Fox's Jay Glazer reported that news Monday.
The deal could coincide with and even help facilitate a trade sending Carson Palmer from the Raiders to the Arizona Cardinals. I've offered some initial thoughts on the prospects of Palmer potentially joining Arizona. We can follow up if Palmer indeed joins the Cardinals.
Reports suggested a deal with Oakland was all but done Friday, but there was no deal over the weekend. The lag time gave the Raiders a window to arrange potential deals involving Palmer. The Seahawks weren't in great position to push for a quicker deal. They wanted value for Flynn. They knew there wasn't a hot market for the quarterback beyond Oakland. They also would have needed Flynn to help facilitate any deal by negotiating a new contract.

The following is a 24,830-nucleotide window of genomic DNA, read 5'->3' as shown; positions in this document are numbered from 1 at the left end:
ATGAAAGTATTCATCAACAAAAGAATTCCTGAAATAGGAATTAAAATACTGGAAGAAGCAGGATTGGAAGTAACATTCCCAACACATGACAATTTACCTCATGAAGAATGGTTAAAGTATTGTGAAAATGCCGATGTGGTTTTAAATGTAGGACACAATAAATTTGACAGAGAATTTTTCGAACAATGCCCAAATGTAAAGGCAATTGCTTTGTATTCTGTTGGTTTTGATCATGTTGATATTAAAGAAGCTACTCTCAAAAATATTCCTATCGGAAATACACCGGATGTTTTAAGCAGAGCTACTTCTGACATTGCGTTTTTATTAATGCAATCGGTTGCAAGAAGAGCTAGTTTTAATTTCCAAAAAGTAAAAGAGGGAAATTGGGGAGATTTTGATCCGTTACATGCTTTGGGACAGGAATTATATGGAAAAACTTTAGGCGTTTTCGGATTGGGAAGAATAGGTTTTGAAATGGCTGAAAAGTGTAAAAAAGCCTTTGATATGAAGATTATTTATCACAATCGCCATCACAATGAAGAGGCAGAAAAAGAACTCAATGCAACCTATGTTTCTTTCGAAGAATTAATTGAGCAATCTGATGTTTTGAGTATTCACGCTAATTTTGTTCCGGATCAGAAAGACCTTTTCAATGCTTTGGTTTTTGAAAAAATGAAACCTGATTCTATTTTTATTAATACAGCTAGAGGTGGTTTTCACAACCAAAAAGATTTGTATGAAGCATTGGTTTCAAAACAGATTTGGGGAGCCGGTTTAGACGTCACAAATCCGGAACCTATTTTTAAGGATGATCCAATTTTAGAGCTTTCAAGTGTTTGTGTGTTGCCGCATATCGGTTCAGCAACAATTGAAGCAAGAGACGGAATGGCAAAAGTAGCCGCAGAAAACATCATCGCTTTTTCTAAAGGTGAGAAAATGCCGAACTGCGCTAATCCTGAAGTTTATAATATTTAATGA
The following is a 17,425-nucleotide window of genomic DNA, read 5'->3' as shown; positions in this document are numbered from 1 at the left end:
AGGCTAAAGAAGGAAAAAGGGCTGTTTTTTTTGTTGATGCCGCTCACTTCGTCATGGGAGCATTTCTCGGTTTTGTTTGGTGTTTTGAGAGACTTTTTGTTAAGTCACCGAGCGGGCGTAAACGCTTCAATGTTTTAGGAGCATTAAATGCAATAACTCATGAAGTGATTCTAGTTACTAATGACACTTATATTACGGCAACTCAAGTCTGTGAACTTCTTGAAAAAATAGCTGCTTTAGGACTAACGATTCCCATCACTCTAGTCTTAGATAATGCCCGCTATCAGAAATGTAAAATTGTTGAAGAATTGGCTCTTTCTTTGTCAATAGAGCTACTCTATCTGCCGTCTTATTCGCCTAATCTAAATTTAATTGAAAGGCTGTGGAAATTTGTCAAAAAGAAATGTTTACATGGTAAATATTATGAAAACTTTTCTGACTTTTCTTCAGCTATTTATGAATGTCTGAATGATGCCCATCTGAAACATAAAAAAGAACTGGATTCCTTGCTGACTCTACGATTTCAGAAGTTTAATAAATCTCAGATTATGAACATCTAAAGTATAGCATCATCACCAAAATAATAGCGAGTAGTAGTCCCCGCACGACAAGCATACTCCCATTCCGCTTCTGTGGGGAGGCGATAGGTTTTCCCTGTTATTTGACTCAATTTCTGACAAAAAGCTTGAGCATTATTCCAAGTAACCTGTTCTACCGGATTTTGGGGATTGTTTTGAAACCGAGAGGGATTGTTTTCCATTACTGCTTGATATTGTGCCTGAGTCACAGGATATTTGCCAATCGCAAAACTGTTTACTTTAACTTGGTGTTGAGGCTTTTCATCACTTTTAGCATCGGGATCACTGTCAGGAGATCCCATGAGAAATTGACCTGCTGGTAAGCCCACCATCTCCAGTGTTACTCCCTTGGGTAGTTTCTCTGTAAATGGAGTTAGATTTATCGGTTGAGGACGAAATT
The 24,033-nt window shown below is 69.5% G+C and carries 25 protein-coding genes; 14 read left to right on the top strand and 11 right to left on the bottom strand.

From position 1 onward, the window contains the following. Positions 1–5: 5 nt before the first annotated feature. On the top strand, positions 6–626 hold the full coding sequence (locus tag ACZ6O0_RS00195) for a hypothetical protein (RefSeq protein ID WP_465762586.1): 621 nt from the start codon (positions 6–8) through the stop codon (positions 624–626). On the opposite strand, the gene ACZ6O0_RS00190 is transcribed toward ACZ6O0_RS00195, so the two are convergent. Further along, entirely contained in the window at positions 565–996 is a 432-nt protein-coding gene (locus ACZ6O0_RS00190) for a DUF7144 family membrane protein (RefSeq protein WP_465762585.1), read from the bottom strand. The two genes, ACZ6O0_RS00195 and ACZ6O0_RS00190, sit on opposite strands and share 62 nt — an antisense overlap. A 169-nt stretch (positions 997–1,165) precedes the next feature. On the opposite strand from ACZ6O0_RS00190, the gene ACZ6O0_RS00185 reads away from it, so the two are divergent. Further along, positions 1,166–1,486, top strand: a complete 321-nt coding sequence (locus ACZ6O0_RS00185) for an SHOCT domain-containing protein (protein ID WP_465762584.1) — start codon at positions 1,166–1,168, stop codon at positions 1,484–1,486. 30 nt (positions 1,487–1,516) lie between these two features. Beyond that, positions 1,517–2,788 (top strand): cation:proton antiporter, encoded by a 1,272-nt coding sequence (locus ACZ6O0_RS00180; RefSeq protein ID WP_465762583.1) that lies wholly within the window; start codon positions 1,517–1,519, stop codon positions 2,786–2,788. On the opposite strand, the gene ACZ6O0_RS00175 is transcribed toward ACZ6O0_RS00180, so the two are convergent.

Seattle is getting $3.25 million in 2013 salary-cap relief for Flynn. The late-round choice in 2014 and a conditional pick one year later do not represent tremendous value. San Francisco fared much better in getting a second-round choice for Alex Smith.
However, there are key differences between the deals.
Flynn, unlike Smith, has very little NFL game experience. The environment that helped Philadelphia leverage a largely unproven Kevin Kolb into a second-round choice and cornerback Dominique Rodgers-Cromartie in 2011 doesn't exist at this time. The price for drafting quarterbacks atop the first round has plummeted. Salary-cap growth has slowed. Teams are handing out fewer massive contracts overall; Flynn himself signed with Seattle last offseason for roughly half what Kolb commanded a year earlier.
So, Seattle wasn't going to get a second-round pick for Flynn from anyone. They'll have to settle for the cap relief, those late-round considerations and the knowledge that a frustrated Flynn won't be part of the dynamic at quarterback for them. The team can now draft and/or sign a cheaper alternative.